Filmmaker Challenges TWA Flight 800 Crash Report

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A documentary film called TWA Flight 800 is attracting attention through its claims that the NTSB's four-year investigation into the 1996 crash included intentionally falsified information and a phony conclusion, and that the case should be reopened -- but some key players are, so far, unimpressed. Tom Stalcup, the documentary's co-producer, says the movie does not explain the explosion of the jet. He told CNN the documentary presents "solid proof that there was an external detonation" and "radar data shows an asymmetric explosion coming out of that plane," contrary to the findings of investigators. He says the documentary includes six former investigators and eyewitness accounts, and the producers say they intend to file a petition asking the NTSB to reopen the case. TWA Flight 800, a Boeing 747-131, exploded in the air over southern Long Island on July 17, 1996, killing all 230 onboard. Investigators determined the cause of the explosion was a fault common to several other explosions. In response to the documentary the family member of one victim was direct in his criticism of the filmmakers.

"Personal self-fulfilling motives by exploiting those who died on TWA800 is nauseating," Matt Zimkiewicz, who lost his sister to the flight, told ABC news. Zimkiewicz said both he and his family had "full faith and confidence" in the NTSB's findings. The NTSB determined that "the crash occurred as  the result of a fuel/air explosion in the airplane's center wing fuel tank," and the ignition energy "most likely" entered the tank through the fuel quantity indication system wiring. (PDF) The NTSB stated that neither the location of the ignition within the tank, or "the  ignition energy  release  mechanism," could be determined  from the available evidence. It also stated, "There was no evidence of a missile or bomb detonation." Asked why the government would hide a "real" reason for the crash, Stalcup said he refused to speculate. Sources at the NTSB stand by their conclusions and say they are open to any new evidence.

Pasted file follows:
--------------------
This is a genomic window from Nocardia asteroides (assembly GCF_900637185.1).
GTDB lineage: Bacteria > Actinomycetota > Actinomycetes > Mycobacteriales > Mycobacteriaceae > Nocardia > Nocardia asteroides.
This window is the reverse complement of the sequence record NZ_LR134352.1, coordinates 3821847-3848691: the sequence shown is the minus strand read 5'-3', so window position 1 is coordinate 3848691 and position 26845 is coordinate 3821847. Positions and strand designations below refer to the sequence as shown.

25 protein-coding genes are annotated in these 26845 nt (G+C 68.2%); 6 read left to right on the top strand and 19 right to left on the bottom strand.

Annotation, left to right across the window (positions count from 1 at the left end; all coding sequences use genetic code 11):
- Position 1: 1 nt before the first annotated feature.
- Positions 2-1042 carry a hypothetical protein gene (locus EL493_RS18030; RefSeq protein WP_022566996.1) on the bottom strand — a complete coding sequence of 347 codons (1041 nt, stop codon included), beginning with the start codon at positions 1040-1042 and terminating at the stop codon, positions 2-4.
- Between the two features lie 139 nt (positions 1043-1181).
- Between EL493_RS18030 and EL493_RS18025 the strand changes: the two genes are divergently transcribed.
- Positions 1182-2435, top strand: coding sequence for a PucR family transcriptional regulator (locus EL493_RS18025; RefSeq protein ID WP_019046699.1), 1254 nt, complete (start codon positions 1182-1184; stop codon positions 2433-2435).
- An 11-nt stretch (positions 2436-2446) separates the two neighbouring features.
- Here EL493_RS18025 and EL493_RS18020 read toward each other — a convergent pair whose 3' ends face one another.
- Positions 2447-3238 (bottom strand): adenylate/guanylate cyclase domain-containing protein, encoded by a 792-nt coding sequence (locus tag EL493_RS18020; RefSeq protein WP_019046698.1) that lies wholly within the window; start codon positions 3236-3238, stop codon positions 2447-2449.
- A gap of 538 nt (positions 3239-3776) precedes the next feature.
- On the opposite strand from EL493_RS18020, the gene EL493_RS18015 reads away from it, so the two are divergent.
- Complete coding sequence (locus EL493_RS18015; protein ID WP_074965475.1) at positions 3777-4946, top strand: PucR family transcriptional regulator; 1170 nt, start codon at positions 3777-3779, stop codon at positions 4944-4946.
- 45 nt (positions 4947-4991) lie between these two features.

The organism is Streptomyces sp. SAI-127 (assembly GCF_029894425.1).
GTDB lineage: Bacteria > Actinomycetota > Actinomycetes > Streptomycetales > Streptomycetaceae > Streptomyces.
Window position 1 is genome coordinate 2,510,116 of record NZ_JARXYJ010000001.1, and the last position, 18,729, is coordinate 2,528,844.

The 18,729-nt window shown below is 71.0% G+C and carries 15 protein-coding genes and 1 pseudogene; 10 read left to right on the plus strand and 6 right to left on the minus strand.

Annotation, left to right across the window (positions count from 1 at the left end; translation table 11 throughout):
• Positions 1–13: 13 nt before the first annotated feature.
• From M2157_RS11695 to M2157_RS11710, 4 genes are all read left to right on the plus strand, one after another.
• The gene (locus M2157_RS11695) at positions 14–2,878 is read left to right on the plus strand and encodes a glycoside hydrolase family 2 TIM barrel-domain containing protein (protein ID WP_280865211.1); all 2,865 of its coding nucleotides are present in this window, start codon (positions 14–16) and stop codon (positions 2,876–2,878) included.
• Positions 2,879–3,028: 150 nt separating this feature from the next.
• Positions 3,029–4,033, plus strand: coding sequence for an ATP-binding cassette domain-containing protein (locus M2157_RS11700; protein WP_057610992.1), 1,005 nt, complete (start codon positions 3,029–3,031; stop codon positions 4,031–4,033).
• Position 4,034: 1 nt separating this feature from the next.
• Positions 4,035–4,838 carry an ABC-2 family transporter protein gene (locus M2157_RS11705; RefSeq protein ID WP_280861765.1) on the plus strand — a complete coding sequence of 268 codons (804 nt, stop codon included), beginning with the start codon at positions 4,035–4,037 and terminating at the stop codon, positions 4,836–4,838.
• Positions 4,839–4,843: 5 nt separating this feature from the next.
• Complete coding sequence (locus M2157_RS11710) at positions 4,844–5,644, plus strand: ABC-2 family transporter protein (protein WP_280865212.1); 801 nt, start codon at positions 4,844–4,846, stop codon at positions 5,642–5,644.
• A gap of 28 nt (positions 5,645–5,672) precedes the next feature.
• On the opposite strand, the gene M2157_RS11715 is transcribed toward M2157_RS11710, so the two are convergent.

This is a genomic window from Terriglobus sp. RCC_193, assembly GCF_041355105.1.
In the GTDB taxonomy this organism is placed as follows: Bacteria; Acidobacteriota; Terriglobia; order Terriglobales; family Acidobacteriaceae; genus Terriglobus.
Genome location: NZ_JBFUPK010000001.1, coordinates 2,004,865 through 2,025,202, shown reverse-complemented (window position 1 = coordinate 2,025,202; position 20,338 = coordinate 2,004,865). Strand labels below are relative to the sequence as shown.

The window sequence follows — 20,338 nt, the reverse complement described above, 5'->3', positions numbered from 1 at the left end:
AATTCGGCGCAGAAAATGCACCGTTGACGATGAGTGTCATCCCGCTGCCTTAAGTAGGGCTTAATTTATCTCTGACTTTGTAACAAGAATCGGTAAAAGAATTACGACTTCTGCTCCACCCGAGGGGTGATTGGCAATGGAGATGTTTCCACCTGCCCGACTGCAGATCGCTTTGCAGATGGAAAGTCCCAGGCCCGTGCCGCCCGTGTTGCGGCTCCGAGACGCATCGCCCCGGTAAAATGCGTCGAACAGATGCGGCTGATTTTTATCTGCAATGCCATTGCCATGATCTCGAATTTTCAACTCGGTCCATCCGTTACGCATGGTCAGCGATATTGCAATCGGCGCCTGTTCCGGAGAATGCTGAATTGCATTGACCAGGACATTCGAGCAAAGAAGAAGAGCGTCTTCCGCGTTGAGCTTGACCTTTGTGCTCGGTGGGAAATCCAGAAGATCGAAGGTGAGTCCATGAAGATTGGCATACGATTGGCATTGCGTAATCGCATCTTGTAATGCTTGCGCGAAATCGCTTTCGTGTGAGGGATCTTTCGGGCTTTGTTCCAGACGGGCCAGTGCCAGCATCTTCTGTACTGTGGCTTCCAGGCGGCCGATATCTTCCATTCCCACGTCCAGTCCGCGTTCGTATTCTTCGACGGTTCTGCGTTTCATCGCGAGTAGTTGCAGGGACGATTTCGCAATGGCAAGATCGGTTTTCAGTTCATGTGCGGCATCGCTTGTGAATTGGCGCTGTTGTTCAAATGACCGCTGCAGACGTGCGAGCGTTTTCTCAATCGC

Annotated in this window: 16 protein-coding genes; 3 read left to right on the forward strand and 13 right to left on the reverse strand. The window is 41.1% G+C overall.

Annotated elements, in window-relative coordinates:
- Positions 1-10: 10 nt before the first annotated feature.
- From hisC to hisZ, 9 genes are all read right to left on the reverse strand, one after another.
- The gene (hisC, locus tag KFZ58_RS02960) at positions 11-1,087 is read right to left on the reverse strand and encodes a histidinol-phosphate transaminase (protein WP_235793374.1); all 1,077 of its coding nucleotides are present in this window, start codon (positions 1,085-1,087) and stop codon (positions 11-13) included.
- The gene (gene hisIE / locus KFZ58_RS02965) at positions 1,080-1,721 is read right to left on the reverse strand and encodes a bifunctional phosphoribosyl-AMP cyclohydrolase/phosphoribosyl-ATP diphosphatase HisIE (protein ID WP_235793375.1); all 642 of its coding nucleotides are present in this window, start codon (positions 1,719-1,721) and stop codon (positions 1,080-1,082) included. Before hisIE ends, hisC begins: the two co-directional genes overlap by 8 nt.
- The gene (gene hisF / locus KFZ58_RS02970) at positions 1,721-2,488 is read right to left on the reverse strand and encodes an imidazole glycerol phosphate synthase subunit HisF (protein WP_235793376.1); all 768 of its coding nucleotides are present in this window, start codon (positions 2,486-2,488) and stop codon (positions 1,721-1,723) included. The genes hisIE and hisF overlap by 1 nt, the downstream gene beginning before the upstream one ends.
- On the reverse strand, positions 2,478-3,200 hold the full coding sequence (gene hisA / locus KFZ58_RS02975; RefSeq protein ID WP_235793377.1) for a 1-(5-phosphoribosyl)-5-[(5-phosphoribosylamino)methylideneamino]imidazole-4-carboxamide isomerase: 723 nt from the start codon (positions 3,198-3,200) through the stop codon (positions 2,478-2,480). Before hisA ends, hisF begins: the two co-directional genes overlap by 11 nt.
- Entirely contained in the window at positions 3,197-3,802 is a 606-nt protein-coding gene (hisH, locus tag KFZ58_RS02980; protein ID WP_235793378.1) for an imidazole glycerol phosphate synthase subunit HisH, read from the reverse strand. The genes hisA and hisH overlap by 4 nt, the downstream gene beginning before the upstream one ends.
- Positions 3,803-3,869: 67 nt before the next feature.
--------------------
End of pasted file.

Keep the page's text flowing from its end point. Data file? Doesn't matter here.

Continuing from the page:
The NTSB's computer models predicted that, on average, an aircraft would suffer a similar fuel tank explosion every four years. In May 1990, a Philippine Airlines 737-300 had suffered a center-wing fuel tank explosion. In 1996, Flight 800 exploded. In March 2001, a Thai Airways 737-400 exploded while sitting on a hot ramp at Bangkok. In 2006, a Boeing 727-200 suffered a fuel tank explosion in its right wing while the aircraft was on the ground at Bangalore, India. Multiple Airworthiness Directives were issued by the FAA for different Boeing models to address the problem many years after the TWA explosion. Each gave operators years to address the issue. In 2012, some of those directives met formal opposition from airline trade groups, which sought to delay implementation, citing cost concerns.